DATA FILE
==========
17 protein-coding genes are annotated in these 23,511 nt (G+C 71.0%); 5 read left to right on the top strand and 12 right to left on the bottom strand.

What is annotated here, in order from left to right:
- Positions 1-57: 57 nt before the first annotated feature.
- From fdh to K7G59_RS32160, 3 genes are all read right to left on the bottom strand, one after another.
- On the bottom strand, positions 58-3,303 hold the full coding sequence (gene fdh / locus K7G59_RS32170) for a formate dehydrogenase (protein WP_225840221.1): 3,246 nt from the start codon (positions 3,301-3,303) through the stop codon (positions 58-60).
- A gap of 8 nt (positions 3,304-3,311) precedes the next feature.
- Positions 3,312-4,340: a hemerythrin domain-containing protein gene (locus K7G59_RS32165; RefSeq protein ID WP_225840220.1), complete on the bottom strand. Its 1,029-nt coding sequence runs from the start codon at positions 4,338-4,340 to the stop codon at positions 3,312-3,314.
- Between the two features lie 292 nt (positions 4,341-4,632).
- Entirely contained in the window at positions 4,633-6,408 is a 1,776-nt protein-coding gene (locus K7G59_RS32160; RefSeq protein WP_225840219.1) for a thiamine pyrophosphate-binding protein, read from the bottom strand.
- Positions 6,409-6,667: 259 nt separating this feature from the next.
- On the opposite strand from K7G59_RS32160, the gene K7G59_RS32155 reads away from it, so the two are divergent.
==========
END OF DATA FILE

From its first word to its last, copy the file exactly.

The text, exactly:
17 protein-coding genes are annotated in these 23,511 nt (G+C 71.0%); 5 read left to right on the top strand and 12 right to left on the bottom strand.

What is annotated here, in order from left to right:
- Positions 1-57: 57 nt before the first annotated feature.
- From fdh to K7G59_RS32160, 3 genes are all read right to left on the bottom strand, one after another.
- On the bottom strand, positions 58-3,303 hold the full coding sequence (gene fdh / locus K7G59_RS32170) for a formate dehydrogenase (protein WP_225840221.1): 3,246 nt from the start codon (positions 3,301-3,303) through the stop codon (positions 58-60).
- A gap of 8 nt (positions 3,304-3,311) precedes the next feature.
- Positions 3,312-4,340: a hemerythrin domain-containing protein gene (locus K7G59_RS32165; RefSeq protein ID WP_225840220.1), complete on the bottom strand. Its 1,029-nt coding sequence runs from the start codon at positions 4,338-4,340 to the stop codon at positions 3,312-3,314.
- Between the two features lie 292 nt (positions 4,341-4,632).
- Entirely contained in the window at positions 4,633-6,408 is a 1,776-nt protein-coding gene (locus K7G59_RS32160; RefSeq protein WP_225840219.1) for a thiamine pyrophosphate-binding protein, read from the bottom strand.
- Positions 6,409-6,667: 259 nt separating this feature from the next.
- On the opposite strand from K7G59_RS32160, the gene K7G59_RS32155 reads away from it, so the two are divergent.